The death of Alexander McQueen came as a shock. He was such a force, such a talent, and such an underappreciated wizard of the wearable that it seemed impossible that he was gone, and worse, that he had chosen to go. Didn’t he know how passionately we felt about his work? How much we wanted to wear his next fetid fantasy, his macabre skull scarves and animal-claw amulets? Didn’t he know how distinctive his clothes were? Didn’t he understand the depth of his own ability?
I don’t believe McQueen was a “designer,” per se. I believe he was a talented, tortured artist who chose to work in the medium of clothing. He was a different order of mind from nearly every designer I have ever examined or appreciated.
Photographed March 7, 1997 in London
Wearing McQueen was never easy. You had to get your sass on, and muster your girl-courage to walk into a room, your clothes saying, “Look at my curves. I’m not afraid to show my shape.” His clothes took confidence, even arrogance to pull off. Even at his most ladylike, in the iconic “Birds” collection, where he riffed on Tippi Hendren-in-a-rowboat-in-Bodega-Bay, his pencil skirts hugged your hips, his demure twinsets curved around your breasts like a lowbrow lecher.
He knew how to cut a sleeve, or set a shoulder, having apprenticed on Savile Row at age 16. It is said that he was instructed to cut a suit for Prince Charles; he later told friends that he scrawled obscenities all over the inner batting, and then stitched up the suit with noone the wiser. He was known for his volatile or outrageous or shocking things, but friends said he was fragile, sensitive and easily hurt.
Photographed February 20, 2000 in London
His collections were the embodiment of a vision so complex that they were hard to follow: in his Pirate collection, long before Johnny Depp began to swashbuckle, he began the show with canvas and denim, peplums and knee boots. He imagined the pirates were shipwrecked on an island, and so the clothes were sun-bleached beige and darkest black, tattered and weathered and held together with rope. But then the pirates discovered a flock of wild parrots on the island, and they adapted to the parrots’ coloration, a rainbow of multicolored feathers printed on lightest silk. When you saw it on the clothes, the narrative made sense.
Photographed June 3, 2004 in London
Each collection had a name, and a theme: Highland Rape, a metaphor for the English ravaging his Scottish ancestors, or A Game of Chess, where fairy-tale princesses made their moves on a giant board, or They Shoot Horses, Don’t They? in which the models reenacted a Depression-era dance marathon arrayed in patchwork, paid, and ballroom chiffon.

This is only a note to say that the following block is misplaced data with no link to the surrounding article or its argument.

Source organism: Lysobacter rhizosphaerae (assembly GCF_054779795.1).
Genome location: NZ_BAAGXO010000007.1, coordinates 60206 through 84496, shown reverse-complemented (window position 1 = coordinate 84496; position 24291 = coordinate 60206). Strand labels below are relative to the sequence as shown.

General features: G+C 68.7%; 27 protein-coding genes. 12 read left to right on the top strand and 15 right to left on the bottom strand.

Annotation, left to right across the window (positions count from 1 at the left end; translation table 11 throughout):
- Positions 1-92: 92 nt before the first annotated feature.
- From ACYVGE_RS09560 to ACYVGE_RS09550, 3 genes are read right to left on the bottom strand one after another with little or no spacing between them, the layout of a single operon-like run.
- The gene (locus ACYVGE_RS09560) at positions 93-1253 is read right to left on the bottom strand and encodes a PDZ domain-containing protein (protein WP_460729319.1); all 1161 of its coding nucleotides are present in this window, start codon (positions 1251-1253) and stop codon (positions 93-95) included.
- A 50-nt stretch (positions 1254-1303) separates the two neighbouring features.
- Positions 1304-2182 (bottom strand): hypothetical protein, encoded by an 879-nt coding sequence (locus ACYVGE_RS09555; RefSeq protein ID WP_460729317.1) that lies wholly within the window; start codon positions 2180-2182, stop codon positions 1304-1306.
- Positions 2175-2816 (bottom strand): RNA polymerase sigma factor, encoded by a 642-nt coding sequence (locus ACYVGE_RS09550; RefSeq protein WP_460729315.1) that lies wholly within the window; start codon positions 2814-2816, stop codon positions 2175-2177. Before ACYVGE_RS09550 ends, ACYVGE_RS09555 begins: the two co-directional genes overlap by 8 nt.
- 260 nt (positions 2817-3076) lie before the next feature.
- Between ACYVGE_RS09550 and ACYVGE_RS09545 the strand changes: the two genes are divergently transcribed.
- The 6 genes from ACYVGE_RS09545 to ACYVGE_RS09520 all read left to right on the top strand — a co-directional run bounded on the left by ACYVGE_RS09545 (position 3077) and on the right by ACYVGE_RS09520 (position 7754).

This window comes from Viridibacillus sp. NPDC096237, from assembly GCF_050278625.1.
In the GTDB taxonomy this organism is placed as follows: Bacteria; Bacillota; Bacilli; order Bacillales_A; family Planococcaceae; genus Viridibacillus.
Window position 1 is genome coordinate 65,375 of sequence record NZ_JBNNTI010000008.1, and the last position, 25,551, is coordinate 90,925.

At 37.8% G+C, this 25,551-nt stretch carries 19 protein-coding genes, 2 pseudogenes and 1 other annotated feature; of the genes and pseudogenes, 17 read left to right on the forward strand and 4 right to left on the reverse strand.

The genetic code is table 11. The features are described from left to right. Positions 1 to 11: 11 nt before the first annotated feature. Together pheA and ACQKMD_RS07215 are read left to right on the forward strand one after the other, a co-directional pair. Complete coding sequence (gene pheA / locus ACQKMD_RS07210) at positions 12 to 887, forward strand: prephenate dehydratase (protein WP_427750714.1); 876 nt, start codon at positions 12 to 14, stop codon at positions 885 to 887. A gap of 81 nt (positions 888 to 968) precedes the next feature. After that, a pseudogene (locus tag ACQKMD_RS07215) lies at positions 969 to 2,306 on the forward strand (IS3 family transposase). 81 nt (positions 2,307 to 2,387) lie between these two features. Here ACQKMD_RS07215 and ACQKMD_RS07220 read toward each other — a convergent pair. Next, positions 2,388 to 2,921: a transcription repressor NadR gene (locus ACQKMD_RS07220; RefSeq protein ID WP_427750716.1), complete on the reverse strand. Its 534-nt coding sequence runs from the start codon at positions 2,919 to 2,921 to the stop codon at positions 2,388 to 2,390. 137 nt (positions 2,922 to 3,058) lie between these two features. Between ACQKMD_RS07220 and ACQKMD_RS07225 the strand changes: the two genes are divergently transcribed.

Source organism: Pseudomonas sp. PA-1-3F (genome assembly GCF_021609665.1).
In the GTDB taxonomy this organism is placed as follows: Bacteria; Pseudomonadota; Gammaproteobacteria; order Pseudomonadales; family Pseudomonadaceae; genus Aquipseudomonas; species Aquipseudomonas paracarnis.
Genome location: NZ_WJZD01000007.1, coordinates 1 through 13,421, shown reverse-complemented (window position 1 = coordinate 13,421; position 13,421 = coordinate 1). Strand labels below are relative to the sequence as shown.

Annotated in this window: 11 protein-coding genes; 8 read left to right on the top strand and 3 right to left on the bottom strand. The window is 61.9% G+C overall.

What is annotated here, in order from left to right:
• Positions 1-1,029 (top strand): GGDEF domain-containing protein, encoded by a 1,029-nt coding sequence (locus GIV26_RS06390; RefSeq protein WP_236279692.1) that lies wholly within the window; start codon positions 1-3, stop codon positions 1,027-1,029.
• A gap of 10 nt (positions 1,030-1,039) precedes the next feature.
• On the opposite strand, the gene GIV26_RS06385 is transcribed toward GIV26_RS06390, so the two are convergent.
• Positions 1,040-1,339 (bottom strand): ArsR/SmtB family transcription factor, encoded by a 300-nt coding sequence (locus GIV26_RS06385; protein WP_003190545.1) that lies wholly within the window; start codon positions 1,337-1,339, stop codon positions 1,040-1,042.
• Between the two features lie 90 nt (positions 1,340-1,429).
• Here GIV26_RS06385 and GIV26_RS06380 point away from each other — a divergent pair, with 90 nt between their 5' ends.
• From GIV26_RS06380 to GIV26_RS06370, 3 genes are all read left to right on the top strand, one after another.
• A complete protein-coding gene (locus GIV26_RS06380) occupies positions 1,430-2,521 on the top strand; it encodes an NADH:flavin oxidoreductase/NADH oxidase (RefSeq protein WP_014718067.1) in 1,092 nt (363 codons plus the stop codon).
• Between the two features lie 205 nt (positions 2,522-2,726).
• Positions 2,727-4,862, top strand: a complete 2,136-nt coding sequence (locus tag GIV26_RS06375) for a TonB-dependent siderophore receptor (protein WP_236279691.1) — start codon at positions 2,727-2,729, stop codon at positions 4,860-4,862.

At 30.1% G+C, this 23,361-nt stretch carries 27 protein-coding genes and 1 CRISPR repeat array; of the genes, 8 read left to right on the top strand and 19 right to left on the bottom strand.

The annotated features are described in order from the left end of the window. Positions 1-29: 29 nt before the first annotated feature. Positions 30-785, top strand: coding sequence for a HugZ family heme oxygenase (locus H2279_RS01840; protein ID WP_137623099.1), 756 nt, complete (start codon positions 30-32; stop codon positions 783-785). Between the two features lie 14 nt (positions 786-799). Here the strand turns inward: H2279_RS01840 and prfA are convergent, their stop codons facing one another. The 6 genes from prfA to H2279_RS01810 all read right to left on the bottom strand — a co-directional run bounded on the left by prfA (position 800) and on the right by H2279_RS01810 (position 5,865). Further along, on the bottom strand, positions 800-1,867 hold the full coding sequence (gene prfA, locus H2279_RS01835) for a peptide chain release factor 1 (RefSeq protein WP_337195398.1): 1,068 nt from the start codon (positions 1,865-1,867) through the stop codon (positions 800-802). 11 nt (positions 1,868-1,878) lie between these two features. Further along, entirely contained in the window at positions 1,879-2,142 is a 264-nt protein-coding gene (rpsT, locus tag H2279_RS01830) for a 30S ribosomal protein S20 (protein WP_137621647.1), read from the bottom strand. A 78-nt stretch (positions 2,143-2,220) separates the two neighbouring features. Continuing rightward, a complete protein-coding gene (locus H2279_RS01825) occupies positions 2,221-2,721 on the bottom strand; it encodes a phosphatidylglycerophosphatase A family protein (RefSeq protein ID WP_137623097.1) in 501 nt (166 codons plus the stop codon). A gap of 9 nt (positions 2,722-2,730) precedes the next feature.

I always adored McQueen’s clothes, but I never hoarded them. They were always too expensive for my budget, or often sized too small for my womanly frame. My greatest motivation for a diet was to fit into his largest size, 46, which is really about a size 8. Ironically, his draping and bias cuts often made me look slimmer, taller, sexier than I was. His clothes responded to the body, sometimes covering up and sometimes exaggerating, but always making a point. His shoulderpads gave you Amazonian resolve.
Photographed October 5, 2007 in Paris
The only reason you didn’t buy this season’s McQueen was that next season’s was just around the corner, waiting to fill you with shock, awe, and a burning hole in your credit card. I would pick out my favorites early in the season, and pray for favorite pieces to remain unnoticed as the weeks wore on.
My greatest score was the “Parrot” evening dress that was featured in every magazine. His manufacturing had been so late that the dress arrived in store just in time for last markdown; I snatched it up as it was being rolled on a garment rack onto the sales floor for the first time. Two years later, it appeared in SFMOMA’s “Glamour” show, “from the collection of Jennifer Raiser.” If they had put my name next to a Picasso, I would not have been as proud.
Photographed February 28, 2008
He came to San Francisco once, for 72 hours, nursing a horrible flu that made the 15-hour flight to and from London that more miserable. His friend and colleague Simon Ungless, who directs the fashion program at Academy of Art University, persuaded him to come to receive an honorary degree. He said he wanted to return, to explore Hitchock’s sites for Vertigo and The Birds, and to swim with the sharks off of the Farrallon islands. I only read that he was here after he had left, and felt desperately frustrated that I had missed the chance to glimpse at him.
Photographed October 6, 2009 in Paris
If I knew that we would only have Alexander McQueen for forty years, I would have done what Tatler editor Isabella Blow did: she bought every piece from his graduate collection at Central St. Martins. Then she mentored him for 17 years. And then, facing a diagnosis of cancer, she killed herself. He dedicated his next collection to her, and many said it was his best.
Photographed January 24, 2010 in Milan
In thirty years, when Alexander McQueen should have been pondering succession and retirement, he will be lauded as an unquestionable genius. It will take us that long to catch up with all that he imagined for the past twenty years. We should only be so fortunate to understand what we have been given, and what we have had taken away with the foreshortened life of Alexander McQueen. I can only hope that his spirit is flying through the salt-kissed air with the parrots, who knew so much more than the pirates digging their trenches in the sand.